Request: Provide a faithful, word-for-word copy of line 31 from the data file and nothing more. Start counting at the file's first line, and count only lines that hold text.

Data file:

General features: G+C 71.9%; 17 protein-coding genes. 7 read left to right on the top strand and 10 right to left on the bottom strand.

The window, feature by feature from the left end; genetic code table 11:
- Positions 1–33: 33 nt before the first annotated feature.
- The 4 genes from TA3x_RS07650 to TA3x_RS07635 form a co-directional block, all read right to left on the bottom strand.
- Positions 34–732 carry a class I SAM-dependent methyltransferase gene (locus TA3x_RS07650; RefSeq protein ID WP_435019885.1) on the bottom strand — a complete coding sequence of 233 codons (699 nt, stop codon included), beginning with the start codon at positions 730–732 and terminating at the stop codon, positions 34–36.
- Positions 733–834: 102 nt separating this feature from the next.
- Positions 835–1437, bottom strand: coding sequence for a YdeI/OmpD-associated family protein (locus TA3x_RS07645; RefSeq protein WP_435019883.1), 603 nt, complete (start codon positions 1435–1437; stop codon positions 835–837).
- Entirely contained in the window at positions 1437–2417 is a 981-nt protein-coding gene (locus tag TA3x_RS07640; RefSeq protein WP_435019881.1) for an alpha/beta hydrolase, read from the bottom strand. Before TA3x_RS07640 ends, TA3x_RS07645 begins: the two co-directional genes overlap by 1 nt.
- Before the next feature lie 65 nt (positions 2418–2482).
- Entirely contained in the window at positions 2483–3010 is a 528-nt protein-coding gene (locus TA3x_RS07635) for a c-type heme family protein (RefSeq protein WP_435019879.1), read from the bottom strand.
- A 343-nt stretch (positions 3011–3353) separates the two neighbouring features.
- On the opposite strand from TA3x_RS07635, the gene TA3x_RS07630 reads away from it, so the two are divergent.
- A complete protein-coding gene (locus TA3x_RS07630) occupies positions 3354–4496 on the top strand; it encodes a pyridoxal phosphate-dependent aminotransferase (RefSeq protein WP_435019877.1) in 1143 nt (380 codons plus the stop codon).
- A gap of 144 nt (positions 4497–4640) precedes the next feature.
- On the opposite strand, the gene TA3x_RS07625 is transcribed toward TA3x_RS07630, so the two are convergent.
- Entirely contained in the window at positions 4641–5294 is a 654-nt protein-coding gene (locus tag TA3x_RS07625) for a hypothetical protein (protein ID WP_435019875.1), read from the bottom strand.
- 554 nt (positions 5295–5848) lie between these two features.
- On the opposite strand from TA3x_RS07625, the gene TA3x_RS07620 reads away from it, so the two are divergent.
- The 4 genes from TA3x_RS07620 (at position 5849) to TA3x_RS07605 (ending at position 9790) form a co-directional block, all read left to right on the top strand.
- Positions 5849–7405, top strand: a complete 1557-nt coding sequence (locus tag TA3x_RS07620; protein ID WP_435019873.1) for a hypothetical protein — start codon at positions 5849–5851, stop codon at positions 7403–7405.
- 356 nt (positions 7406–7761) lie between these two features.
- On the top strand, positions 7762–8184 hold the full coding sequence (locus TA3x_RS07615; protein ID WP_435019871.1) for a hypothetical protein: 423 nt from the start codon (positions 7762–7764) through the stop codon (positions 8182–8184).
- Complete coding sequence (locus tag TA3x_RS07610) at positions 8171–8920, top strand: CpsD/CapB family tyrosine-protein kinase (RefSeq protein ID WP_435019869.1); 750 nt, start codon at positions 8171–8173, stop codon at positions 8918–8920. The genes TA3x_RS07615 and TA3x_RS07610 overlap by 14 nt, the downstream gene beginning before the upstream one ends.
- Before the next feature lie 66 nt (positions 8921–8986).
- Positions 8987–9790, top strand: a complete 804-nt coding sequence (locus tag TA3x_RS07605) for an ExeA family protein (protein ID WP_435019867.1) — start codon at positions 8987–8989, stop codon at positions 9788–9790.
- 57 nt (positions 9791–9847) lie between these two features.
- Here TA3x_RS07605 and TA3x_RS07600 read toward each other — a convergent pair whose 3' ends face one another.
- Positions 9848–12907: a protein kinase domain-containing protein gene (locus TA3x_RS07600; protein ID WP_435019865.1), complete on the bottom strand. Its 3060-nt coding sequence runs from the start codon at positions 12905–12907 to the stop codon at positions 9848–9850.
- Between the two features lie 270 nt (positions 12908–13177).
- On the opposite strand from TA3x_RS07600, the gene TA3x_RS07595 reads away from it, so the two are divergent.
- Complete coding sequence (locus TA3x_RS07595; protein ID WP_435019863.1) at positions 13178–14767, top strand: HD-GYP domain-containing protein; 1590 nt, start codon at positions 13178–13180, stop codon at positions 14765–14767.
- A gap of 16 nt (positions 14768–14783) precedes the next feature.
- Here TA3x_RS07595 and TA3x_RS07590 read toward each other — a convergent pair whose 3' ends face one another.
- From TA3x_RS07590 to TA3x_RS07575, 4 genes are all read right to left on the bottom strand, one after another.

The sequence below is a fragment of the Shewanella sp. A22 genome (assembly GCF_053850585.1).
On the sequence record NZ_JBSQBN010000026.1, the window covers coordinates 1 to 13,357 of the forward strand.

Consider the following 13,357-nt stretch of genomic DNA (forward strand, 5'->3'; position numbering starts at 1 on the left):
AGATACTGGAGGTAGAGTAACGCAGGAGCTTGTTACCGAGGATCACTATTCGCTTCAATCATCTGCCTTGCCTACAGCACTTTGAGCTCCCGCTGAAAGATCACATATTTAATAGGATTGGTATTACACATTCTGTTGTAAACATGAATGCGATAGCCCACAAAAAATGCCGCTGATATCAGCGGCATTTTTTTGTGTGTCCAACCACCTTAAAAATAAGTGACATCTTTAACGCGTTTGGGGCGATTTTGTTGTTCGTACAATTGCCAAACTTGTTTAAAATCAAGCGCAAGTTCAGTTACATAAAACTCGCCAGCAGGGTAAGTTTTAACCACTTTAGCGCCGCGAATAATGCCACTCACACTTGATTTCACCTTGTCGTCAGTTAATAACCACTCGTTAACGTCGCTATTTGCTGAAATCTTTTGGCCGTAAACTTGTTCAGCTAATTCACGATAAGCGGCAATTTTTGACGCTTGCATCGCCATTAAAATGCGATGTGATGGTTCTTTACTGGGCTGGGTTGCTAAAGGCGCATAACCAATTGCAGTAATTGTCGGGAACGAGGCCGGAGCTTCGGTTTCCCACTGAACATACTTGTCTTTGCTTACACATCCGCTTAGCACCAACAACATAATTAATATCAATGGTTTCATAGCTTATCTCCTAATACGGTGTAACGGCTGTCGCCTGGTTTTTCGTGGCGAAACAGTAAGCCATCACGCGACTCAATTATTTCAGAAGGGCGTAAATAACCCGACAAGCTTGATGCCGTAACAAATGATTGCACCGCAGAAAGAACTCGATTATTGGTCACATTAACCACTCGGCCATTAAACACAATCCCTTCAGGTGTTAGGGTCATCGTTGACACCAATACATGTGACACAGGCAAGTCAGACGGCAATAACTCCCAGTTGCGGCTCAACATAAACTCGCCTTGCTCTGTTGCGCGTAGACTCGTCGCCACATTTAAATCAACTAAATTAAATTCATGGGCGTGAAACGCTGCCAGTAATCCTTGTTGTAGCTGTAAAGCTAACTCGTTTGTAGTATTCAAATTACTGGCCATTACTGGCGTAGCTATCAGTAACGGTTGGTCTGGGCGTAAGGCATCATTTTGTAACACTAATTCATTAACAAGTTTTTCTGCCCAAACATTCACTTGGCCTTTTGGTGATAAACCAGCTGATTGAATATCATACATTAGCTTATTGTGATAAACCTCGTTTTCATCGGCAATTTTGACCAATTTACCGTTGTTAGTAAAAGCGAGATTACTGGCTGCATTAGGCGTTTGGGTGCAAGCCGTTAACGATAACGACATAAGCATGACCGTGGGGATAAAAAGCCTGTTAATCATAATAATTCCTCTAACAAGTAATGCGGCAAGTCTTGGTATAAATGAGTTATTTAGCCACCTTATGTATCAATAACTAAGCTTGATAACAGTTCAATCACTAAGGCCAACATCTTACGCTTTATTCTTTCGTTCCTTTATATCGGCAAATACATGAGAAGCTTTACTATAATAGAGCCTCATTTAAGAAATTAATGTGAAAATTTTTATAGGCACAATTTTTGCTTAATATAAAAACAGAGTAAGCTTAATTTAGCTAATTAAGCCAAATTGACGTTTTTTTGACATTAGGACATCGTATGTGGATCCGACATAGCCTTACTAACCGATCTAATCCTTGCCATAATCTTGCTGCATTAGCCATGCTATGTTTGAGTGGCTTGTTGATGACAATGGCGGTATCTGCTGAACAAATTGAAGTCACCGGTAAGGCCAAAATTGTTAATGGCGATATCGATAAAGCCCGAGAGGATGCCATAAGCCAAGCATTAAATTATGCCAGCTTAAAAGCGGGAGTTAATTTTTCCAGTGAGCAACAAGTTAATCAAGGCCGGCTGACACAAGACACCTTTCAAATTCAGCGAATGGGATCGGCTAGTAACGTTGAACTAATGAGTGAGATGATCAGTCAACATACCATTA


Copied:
- Complete coding sequence (locus TA3x_RS07595; protein ID WP_435019863.1) at positions 13178–14767, top strand: HD-GYP domain-containing protein; 1590 nt, start codon at positions 13178–13180, stop codon at positions 14765–14767.